Letter: America should consider switching two-party system to parliamentary government

March 27, 2013 

Parliamentary approach

America has had to deal with various issues all around the country through debates and votes in Congress, yet there is one topic I wish to understand. I ask you: Do you believe that the American form of government is the best form of democratic government?

There are other versions of democracy all over Europe, especially the example in Great Britain. The British parliament consists of different parties, and its leadership is in the form of a centralized government.

The American government is more decentralized than Britain because of the separation of powers as well as the bicameral Congress.

However, the American people believe that the Senate and House members use their positions to their personal benefit or for the party they represent.

Parliament has multiple parties and they can change the government if the leaders lose support from said parties. Congress has two parties and no such restrictions, and people believe that they are turning America toward the wrong direction. Is it wise to grant so much power to Congress or should America have a parliament instead?

ZACK ANG

Richland

Beef with police

How do police justify their jobs? I thought the slogan was protect and serve. It should be changed to tax and investigate. It seems to me the investigation is a violation of our civil rights.

We should be able to drive down the road and not get asked for papers. When does the Fourth Amendment do any good? I think the police need be retrained on what is a constitutional stop and what is not!

Soon we will all be subject to Big Brother, and he is watching everything. Why can't we go into a court and record the judges but they can record us? The court system is there for profit not for the better of our communities.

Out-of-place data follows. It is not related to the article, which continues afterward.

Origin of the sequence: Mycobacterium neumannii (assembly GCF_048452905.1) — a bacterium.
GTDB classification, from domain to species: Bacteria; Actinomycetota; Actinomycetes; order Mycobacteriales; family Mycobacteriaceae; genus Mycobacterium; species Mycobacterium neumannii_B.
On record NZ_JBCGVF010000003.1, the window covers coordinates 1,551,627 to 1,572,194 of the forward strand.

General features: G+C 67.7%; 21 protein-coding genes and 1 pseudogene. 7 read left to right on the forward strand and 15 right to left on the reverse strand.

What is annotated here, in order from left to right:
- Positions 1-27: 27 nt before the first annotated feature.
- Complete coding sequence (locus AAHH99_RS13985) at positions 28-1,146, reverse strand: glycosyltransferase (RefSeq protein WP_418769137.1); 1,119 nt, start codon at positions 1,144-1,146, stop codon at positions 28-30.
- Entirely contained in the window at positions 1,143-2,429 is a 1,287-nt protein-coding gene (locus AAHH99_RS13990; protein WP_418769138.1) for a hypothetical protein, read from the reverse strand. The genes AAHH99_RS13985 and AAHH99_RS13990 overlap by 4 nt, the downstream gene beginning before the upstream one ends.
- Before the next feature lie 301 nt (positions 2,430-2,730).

THOR BRADSHAW

Kennewick

Stand up for yourself

Fresh fear: couch potato syndrome!

I understand that sitting for long periods may affect blood sugar, weight and metabolism.

Finally, a bloke from England offered up this news from a University College London study for all of us to contemplate. (Before, going further, a "university college?" Really? Must be some fresh approach to knocking down tuition.)

Back to the point: The following views (from internet snippets) seem to add depth to this infamous couch potato syndrome.

w Statistics have shown that you are at high risk of dying the longer you live.

w I'll take my chances with sitting rather than smoking and drinking diet soda. I'd rather have hemorrhoids than lung cancer.

w The world is trying to kill us, no matter what we are.

w Never mind banning guns, ban chairs.

Hey, what the heck. I think we all need a bit of humor to balance Obama's sequestration plan to help cut spending. Oh well, when all truckers, most office workers and a host of others pass away from this horrible syndrome, our socialist government's medical program will be in full swing to save a few survivors.

Merrily, the cycle will start all over again without consideration of historical lessons.

KURT LEWIS

Richland

Safer gun rules

I own a car. That is my right. I register that car with the state and maintain a license from the state to operate that car. For the sake of well regulated traffic, there are many laws in place that have saved thousands of lives over the last century.

It is time for Congress and state legislatures to pass reasonable rules regulating gun safety so our grandchildren can enjoy the fruits of liberty in safety. Let's start by passing comprehensive background checks and limitations on the types of unreasonably lethal equipment available for sale.

Over the years we have made car ownership safer. It is time to start the same process with weapons.

DOUGLAS KELLOGG

Richland

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